Making sure that all staff members know the importance of everyone else’s positions is paramount. Allowing staff to cross train can help the staff feel more like a team.
“The front desk staff must understand the patient workflow and what the medical assistants do in order to manage the patient flow effectively,” Brown says. “Medical assistants should be able to schedule, check in and check out patients. Front desk staff should be able to handle calls, help with medical supply inventories, handle minor patient portal requests, and route lab results to the appropriate person. The best scenario is to have at least one person in the front who is also a medical assistant.”
Brown also says giving staff tasks based on both their skills and personalities can help discover their untapped abilities.
“Be aware of your employees’ personality traits and give them opportunities to explore tasks that they will naturally have the tendency to succeed in,” Brown says. “If they are very social, patient satisfaction is a great place for them. If they are detail-oriented and like to work on complex problems revenue cycle or workflow analysis would utilize their strengths.”
Not every team building or delegation plan implemented in your practice will work. In fact, figuring out what doesn’t work will lead to a better staff and better patient care.
“This is a very local process, there is no one roadmap,” says Morris-Singer. “Think of it as multiple mini experiments happening at the same time. Have the ability to have a collaborative conversation about the needs of the patient population, evaluate the changing skill set of your team, and give it a shot. Regularly revisit your strategies, build upon what’s working and scrap what’s not working.”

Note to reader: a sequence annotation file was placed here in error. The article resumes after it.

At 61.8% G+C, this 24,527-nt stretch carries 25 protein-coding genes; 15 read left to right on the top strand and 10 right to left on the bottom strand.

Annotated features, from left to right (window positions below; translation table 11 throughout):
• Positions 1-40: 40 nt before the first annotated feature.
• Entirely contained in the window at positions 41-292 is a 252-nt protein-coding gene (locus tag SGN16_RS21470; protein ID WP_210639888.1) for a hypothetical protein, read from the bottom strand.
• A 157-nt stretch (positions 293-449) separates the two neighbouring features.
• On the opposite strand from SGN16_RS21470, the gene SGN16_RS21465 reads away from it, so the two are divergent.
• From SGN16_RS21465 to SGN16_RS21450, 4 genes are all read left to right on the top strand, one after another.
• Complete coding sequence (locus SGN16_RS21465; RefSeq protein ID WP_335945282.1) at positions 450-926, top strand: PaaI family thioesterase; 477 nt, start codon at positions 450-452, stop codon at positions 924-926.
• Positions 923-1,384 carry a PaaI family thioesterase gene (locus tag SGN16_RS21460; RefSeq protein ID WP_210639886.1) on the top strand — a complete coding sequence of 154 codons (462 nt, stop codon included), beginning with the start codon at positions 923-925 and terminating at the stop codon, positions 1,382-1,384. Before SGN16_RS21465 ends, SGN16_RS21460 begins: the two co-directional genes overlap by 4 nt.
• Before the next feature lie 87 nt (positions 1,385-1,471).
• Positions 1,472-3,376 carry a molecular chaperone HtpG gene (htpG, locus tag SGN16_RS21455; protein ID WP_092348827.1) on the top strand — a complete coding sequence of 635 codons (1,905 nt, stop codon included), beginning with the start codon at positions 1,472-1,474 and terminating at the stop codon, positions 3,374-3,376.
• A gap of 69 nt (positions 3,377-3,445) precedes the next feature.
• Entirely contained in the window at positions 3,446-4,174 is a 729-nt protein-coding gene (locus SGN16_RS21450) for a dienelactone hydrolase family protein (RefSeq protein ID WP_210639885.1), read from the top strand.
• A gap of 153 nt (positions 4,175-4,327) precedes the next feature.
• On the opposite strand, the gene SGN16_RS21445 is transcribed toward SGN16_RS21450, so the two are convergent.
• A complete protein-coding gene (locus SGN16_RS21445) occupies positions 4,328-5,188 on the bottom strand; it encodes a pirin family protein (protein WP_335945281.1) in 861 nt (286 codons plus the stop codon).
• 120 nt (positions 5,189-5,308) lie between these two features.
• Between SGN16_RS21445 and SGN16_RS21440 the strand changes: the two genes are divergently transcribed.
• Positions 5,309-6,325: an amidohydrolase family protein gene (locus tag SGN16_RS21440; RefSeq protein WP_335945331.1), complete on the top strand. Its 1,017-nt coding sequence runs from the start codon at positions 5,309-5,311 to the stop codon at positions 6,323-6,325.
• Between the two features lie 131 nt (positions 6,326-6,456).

Even when employees who are given new or more complicated tasks make mistakes, it is important to evaluate not just the employee, but the process.
“There can be physical limitations such as typing speed, the number of calls a person can answer or the complexity of the task. Sometimes it’s a matter of time before the person develops enough competency to accomplish the tasks easily and without assistance,” Palmer says. “Not jumping to conclusions and understanding what an employee needs to be successful can be really helpful in creating great relationships with colleagues and achieving practice goals. Investigating the situation will help the administrator determine if the workload is too heavy, the task too difficult, or if the time allotted to complete the task was insufficient.”
Next: The big picture
Once physicians start to trust their existing teams with new tasks, they can begin to focus on long-term strategies that will more thoroughly engage patients. Strategic hiring of new employees, adding ancillary services and marketing the practice to more patients are decisions practice owners can consider when they have more perspective.
Morris-Singer says adding new staff members such as health coaches or community health workers increases patient adherence and continues to help staff work as a team.
“[A health coach] is where the rubber meets the road. It’s a relatively inexpensive new job in healthcare that helps patients understand their conditions, what they can do, and how to access services for care management that may be outside of clinical boundaries,” Morris-Singer says.
He also suggests that practice owners integrate pharmacists into their primary care teams because they offer, “untapped expertise. Pharmacists know about medications, side effects and complications, diet and exercise, and they can help patients access medications at lower costs,” Morris-Singer says.